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Origin in Death
J.D. Robb
Making Sense of Japanese: What the Textbooks Don't Tell You
Jay Rubin
Rush - Maya Banks Like many GR readers have commented, this novel is the better written and developed version of Fifty Shades of Grey. Maya Banks does an excellent job of developing Mia and Gabe's characters. While the primary emphasis is on Mia, both are given equal treatment. Like in Fifty Shades of Grey, there is a significant age difference of 14 years as well as class disparity that is mitigated by her brother's success. The emotional trama for Gabe stems from his bitter and messy divorce. He also has to deal with his parents sudden divorce and to top it off, his attraction to his best friend and business partner's little sister. It does skirt the creepy side a bit considering the attraction between the two started pretty early and their age disparity was a potential problem. Fortunately, they act on their attraction to each other at the stage where the age different isn't a significant issue.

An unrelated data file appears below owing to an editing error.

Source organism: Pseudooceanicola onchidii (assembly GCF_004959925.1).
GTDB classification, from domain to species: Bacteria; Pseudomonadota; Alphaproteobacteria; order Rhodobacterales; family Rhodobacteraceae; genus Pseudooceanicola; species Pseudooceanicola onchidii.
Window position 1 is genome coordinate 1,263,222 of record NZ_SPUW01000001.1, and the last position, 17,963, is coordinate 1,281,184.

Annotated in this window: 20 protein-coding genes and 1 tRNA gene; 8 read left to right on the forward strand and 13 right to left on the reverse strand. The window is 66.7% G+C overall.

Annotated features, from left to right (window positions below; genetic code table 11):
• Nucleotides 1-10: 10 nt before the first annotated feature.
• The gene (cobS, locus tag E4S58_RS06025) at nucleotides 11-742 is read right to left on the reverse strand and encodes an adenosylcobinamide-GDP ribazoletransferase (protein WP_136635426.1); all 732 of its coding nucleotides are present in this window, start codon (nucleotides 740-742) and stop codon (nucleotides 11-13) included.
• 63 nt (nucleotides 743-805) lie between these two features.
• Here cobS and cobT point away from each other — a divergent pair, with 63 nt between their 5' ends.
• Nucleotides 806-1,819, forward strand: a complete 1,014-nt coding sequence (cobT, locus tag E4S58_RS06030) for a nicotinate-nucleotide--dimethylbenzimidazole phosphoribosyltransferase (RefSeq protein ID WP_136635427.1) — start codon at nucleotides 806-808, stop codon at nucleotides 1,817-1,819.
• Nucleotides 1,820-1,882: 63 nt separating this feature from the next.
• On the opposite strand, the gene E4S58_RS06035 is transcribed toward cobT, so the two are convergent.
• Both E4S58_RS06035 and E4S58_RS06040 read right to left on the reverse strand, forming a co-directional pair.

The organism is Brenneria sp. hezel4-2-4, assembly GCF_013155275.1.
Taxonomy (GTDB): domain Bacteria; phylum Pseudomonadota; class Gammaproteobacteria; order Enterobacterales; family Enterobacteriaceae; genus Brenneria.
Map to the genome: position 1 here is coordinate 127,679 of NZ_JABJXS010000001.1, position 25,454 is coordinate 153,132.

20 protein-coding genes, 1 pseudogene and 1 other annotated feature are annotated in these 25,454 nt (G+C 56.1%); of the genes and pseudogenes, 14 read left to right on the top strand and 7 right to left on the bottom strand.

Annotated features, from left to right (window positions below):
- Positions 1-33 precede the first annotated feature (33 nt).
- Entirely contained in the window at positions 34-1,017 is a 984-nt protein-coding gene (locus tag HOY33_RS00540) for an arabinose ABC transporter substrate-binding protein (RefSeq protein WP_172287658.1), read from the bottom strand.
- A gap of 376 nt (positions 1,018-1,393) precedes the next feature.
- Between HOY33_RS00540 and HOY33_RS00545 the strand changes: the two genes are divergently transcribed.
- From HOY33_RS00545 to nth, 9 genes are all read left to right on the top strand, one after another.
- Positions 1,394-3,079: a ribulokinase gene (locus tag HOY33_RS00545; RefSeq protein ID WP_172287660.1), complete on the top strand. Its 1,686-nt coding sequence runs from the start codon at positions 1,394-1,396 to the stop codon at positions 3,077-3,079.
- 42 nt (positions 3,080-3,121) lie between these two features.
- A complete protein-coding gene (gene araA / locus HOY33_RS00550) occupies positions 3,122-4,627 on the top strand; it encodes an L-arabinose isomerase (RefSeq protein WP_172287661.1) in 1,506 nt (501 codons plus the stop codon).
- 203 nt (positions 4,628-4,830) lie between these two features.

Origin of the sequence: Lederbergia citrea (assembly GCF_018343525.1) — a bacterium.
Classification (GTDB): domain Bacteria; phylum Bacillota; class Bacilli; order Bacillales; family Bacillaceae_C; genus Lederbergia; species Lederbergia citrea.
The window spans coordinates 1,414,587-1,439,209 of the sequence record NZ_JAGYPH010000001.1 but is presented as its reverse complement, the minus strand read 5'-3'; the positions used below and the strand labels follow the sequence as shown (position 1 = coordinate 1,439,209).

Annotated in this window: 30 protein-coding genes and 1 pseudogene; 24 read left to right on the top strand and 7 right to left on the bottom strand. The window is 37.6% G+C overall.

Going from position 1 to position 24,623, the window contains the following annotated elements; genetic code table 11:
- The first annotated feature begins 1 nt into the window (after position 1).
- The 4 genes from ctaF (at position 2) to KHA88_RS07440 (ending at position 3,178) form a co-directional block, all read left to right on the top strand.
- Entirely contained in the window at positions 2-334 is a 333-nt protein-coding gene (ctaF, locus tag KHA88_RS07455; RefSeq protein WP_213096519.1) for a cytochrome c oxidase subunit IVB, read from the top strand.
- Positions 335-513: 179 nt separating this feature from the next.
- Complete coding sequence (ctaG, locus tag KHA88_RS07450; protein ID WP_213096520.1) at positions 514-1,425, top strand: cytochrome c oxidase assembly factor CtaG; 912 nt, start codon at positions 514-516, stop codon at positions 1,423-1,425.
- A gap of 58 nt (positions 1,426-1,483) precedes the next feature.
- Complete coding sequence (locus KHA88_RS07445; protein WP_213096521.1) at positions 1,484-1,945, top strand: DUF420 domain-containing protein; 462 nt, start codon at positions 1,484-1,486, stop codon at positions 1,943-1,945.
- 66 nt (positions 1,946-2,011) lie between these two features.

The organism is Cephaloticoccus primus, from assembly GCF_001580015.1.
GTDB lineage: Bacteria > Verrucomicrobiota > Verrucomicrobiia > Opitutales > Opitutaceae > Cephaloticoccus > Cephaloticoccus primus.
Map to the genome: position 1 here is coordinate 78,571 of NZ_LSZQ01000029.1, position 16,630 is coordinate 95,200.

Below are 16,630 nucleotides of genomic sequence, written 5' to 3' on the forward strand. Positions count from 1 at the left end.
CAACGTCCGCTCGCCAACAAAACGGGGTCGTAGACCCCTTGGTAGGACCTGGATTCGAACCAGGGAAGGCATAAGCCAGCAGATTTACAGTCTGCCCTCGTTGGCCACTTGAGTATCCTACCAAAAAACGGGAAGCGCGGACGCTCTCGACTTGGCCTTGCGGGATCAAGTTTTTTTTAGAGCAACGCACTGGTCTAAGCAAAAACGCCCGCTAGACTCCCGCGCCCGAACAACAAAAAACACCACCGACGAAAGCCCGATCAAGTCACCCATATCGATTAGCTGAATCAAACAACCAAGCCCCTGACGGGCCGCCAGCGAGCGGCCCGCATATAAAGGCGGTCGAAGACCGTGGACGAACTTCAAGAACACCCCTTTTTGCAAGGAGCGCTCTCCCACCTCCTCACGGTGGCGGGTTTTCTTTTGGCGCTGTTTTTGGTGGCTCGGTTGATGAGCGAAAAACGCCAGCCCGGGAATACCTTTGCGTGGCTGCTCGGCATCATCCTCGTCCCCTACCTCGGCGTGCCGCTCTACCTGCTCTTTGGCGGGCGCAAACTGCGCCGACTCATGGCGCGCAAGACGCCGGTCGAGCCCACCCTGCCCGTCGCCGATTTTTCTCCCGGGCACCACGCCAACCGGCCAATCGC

While the character development is good, the plot seems to be all over the place to me. It felt like a lot of things were happening to the characters with little or insignificant value to the character's development. I kept hoping with each incident would provide something deeper than just as a device to move the story along. It's not bad at all. I'm not sure if I could pinpoint what is leaving a bit dissatisfied. Each incident did drive the story further but seemed to just drop away once is served its purpose.